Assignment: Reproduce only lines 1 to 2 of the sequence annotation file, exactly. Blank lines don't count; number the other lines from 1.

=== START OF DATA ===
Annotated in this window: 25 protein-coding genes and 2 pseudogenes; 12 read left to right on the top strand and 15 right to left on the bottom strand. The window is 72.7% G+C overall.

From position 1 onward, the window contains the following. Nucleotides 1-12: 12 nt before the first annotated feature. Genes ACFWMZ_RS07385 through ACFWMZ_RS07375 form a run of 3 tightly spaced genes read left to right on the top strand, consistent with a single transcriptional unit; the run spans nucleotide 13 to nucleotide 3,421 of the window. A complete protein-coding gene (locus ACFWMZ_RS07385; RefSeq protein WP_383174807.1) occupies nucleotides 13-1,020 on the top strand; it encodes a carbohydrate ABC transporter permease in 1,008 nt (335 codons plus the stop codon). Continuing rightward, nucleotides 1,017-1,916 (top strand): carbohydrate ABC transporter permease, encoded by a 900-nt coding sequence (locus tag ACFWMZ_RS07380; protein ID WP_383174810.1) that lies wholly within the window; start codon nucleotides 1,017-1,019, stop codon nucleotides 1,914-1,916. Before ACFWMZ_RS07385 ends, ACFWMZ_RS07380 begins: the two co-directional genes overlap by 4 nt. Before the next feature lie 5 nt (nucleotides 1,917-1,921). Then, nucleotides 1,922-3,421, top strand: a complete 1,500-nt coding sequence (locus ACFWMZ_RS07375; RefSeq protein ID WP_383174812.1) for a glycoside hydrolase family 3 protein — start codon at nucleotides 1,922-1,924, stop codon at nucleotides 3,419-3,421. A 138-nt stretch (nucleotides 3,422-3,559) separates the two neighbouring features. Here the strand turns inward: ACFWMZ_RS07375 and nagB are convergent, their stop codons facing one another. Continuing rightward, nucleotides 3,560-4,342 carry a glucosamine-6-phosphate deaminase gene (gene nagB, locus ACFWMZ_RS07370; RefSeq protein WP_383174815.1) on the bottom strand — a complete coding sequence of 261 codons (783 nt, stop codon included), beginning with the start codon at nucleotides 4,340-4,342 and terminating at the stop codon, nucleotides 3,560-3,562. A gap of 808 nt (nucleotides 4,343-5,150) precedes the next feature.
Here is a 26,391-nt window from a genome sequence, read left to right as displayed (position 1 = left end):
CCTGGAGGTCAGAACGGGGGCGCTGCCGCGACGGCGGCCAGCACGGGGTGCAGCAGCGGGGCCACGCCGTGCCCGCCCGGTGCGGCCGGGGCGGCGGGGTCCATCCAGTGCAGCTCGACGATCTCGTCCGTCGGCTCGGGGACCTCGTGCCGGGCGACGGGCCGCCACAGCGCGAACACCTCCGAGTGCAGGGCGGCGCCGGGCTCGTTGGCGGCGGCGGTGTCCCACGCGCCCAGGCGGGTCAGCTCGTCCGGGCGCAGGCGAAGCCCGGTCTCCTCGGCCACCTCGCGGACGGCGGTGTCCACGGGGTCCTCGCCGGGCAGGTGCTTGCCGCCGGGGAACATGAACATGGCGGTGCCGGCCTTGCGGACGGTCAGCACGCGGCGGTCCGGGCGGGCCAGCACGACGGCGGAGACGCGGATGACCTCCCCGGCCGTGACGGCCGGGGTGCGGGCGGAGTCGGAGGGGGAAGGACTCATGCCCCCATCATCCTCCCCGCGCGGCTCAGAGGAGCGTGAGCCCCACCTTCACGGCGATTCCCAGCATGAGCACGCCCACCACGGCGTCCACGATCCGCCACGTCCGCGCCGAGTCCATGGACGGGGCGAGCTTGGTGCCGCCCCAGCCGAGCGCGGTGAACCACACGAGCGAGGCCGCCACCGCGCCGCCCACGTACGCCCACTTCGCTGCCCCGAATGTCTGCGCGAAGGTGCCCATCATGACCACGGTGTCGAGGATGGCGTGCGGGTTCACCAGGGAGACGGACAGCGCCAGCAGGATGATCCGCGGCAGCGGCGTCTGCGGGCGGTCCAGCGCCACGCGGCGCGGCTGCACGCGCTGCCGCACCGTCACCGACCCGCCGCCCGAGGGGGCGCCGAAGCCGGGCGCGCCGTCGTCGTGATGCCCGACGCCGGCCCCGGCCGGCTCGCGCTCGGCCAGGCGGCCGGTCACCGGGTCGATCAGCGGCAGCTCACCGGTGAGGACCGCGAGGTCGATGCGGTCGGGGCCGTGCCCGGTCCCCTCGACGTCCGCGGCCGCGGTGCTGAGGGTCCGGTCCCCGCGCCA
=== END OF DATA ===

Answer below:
Annotated in this window: 25 protein-coding genes and 2 pseudogenes; 12 read left to right on the top strand and 15 right to left on the bottom strand. The window is 72.7% G+C overall.

From position 1 onward, the window contains the following. Nucleotides 1-12: 12 nt before the first annotated feature. Genes ACFWMZ_RS07385 through ACFWMZ_RS07375 form a run of 3 tightly spaced genes read left to right on the top strand, consistent with a single transcriptional unit; the run spans nucleotide 13 to nucleotide 3,421 of the window. A complete protein-coding gene (locus ACFWMZ_RS07385; RefSeq protein WP_383174807.1) occupies nucleotides 13-1,020 on the top strand; it encodes a carbohydrate ABC transporter permease in 1,008 nt (335 codons plus the stop codon). Continuing rightward, nucleotides 1,017-1,916 (top strand): carbohydrate ABC transporter permease, encoded by a 900-nt coding sequence (locus tag ACFWMZ_RS07380; protein ID WP_383174810.1) that lies wholly within the window; start codon nucleotides 1,017-1,019, stop codon nucleotides 1,914-1,916. Before ACFWMZ_RS07385 ends, ACFWMZ_RS07380 begins: the two co-directional genes overlap by 4 nt. Before the next feature lie 5 nt (nucleotides 1,917-1,921). Then, nucleotides 1,922-3,421, top strand: a complete 1,500-nt coding sequence (locus ACFWMZ_RS07375; RefSeq protein ID WP_383174812.1) for a glycoside hydrolase family 3 protein — start codon at nucleotides 1,922-1,924, stop codon at nucleotides 3,419-3,421. A 138-nt stretch (nucleotides 3,422-3,559) separates the two neighbouring features. Here the strand turns inward: ACFWMZ_RS07375 and nagB are convergent, their stop codons facing one another. Continuing rightward, nucleotides 3,560-4,342 carry a glucosamine-6-phosphate deaminase gene (gene nagB, locus ACFWMZ_RS07370; RefSeq protein WP_383174815.1) on the bottom strand — a complete coding sequence of 261 codons (783 nt, stop codon included), beginning with the start codon at nucleotides 4,340-4,342 and terminating at the stop codon, nucleotides 3,560-3,562. A gap of 808 nt (nucleotides 4,343-5,150) precedes the next feature.